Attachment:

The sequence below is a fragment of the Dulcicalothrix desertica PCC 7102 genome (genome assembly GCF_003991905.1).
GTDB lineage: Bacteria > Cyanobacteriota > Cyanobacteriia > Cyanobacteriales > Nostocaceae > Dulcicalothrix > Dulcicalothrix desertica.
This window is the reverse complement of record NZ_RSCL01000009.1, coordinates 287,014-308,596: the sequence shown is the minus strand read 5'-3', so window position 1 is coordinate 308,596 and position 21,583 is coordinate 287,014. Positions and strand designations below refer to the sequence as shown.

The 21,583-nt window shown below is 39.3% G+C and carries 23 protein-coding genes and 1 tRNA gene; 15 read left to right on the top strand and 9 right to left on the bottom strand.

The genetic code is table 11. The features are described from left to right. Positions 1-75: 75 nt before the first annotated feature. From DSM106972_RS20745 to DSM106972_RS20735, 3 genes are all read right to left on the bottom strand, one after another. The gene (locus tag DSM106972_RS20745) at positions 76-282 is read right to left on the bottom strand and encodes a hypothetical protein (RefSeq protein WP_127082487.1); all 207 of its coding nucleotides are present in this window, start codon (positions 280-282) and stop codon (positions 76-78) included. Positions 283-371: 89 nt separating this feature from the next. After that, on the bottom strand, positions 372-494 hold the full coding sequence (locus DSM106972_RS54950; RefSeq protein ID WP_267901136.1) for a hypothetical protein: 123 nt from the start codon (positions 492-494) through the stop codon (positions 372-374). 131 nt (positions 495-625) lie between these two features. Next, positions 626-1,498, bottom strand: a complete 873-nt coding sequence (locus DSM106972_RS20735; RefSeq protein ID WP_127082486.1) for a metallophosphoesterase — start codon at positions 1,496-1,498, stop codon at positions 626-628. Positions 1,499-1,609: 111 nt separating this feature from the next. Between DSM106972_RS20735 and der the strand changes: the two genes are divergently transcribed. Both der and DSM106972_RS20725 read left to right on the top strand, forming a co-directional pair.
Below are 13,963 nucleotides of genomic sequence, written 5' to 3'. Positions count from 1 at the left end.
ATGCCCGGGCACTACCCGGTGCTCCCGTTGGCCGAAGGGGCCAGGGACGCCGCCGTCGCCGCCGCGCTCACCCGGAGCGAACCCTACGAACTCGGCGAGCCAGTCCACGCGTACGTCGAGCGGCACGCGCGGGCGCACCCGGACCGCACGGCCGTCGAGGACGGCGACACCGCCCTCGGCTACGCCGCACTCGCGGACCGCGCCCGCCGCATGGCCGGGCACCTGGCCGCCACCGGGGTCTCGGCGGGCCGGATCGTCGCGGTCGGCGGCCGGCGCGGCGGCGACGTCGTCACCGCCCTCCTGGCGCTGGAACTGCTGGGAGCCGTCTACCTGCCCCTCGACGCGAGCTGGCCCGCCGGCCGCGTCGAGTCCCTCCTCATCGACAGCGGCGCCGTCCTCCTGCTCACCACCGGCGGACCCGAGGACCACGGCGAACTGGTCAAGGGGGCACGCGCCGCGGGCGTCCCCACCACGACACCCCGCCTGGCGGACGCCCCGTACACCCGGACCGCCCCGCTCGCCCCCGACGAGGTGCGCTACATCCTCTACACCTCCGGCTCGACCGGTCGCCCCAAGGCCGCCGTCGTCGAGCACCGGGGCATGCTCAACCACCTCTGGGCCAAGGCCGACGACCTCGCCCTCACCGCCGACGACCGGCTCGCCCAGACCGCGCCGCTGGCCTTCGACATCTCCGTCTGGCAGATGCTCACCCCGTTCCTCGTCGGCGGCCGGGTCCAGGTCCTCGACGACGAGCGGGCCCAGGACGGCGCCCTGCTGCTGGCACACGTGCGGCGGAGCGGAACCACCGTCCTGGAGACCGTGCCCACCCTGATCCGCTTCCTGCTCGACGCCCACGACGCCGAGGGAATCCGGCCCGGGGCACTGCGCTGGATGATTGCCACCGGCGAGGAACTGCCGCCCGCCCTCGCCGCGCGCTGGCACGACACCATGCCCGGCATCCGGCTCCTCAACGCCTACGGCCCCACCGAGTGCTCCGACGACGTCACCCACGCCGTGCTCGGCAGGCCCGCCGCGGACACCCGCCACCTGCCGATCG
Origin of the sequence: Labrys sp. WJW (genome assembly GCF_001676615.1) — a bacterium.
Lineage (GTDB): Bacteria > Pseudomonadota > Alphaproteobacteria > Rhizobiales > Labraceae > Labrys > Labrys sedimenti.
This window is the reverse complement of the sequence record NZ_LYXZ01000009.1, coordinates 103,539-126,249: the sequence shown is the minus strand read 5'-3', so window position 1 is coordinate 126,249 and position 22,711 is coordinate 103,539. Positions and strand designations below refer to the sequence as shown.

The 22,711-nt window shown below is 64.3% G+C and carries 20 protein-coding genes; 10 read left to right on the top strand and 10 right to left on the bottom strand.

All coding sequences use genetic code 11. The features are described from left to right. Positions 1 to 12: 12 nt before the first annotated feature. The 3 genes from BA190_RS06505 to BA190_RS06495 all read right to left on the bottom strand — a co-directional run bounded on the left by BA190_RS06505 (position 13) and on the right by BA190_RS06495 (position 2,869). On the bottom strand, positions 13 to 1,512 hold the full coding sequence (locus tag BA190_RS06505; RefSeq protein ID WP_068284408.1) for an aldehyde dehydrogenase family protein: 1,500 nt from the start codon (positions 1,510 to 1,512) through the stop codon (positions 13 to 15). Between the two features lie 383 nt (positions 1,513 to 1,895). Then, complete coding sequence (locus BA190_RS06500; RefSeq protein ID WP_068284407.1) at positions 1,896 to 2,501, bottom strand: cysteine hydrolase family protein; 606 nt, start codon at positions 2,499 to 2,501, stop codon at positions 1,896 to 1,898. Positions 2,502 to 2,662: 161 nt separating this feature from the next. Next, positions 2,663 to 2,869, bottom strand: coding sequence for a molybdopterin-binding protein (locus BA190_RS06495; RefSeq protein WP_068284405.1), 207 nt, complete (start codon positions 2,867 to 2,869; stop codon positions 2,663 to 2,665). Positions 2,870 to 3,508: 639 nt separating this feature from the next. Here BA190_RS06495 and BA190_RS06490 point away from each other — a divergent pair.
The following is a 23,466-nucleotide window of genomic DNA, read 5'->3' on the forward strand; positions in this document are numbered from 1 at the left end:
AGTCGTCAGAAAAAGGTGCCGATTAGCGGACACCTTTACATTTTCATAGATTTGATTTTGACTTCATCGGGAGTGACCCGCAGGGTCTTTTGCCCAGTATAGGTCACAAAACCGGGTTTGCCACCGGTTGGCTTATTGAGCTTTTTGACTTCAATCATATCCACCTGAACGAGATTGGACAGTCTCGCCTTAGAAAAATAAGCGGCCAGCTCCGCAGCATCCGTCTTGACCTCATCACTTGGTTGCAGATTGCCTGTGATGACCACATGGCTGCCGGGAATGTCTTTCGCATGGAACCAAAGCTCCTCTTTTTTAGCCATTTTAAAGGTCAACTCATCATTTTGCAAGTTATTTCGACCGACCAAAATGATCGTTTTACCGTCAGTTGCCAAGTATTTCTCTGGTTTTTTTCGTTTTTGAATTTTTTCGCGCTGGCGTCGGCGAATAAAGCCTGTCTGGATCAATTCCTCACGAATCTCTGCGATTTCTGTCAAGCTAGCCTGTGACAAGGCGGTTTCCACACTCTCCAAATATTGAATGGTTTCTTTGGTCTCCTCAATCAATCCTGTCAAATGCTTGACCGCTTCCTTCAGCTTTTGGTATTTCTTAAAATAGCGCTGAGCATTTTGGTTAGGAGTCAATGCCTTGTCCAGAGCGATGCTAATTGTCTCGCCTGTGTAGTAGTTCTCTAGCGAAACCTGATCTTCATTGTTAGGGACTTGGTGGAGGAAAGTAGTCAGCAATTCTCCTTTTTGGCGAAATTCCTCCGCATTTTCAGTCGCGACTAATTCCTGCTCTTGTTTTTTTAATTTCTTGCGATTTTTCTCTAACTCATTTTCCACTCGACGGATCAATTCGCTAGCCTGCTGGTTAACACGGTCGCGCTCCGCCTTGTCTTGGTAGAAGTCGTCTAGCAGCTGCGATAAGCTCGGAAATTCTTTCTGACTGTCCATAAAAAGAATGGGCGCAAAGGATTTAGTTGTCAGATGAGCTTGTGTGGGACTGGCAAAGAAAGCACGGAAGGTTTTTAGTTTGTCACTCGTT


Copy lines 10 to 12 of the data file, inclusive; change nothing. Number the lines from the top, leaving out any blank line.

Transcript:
This window is the reverse complement of the sequence record NZ_LYXZ01000009.1, coordinates 103,539-126,249: the sequence shown is the minus strand read 5'-3', so window position 1 is coordinate 126,249 and position 22,711 is coordinate 103,539. Positions and strand designations below refer to the sequence as shown.

The 22,711-nt window shown below is 64.3% G+C and carries 20 protein-coding genes; 10 read left to right on the top strand and 10 right to left on the bottom strand.

All coding sequences use genetic code 11. The features are described from left to right. Positions 1 to 12: 12 nt before the first annotated feature. The 3 genes from BA190_RS06505 to BA190_RS06495 all read right to left on the bottom strand — a co-directional run bounded on the left by BA190_RS06505 (position 13) and on the right by BA190_RS06495 (position 2,869). On the bottom strand, positions 13 to 1,512 hold the full coding sequence (locus tag BA190_RS06505; RefSeq protein ID WP_068284408.1) for an aldehyde dehydrogenase family protein: 1,500 nt from the start codon (positions 1,510 to 1,512) through the stop codon (positions 13 to 15). Between the two features lie 383 nt (positions 1,513 to 1,895). Then, complete coding sequence (locus BA190_RS06500; RefSeq protein ID WP_068284407.1) at positions 1,896 to 2,501, bottom strand: cysteine hydrolase family protein; 606 nt, start codon at positions 2,499 to 2,501, stop codon at positions 1,896 to 1,898. Positions 2,502 to 2,662: 161 nt separating this feature from the next. Next, positions 2,663 to 2,869, bottom strand: coding sequence for a molybdopterin-binding protein (locus BA190_RS06495; RefSeq protein WP_068284405.1), 207 nt, complete (start codon positions 2,867 to 2,869; stop codon positions 2,663 to 2,665). Positions 2,870 to 3,508: 639 nt separating this feature from the next. Here BA190_RS06495 and BA190_RS06490 point away from each other — a divergent pair.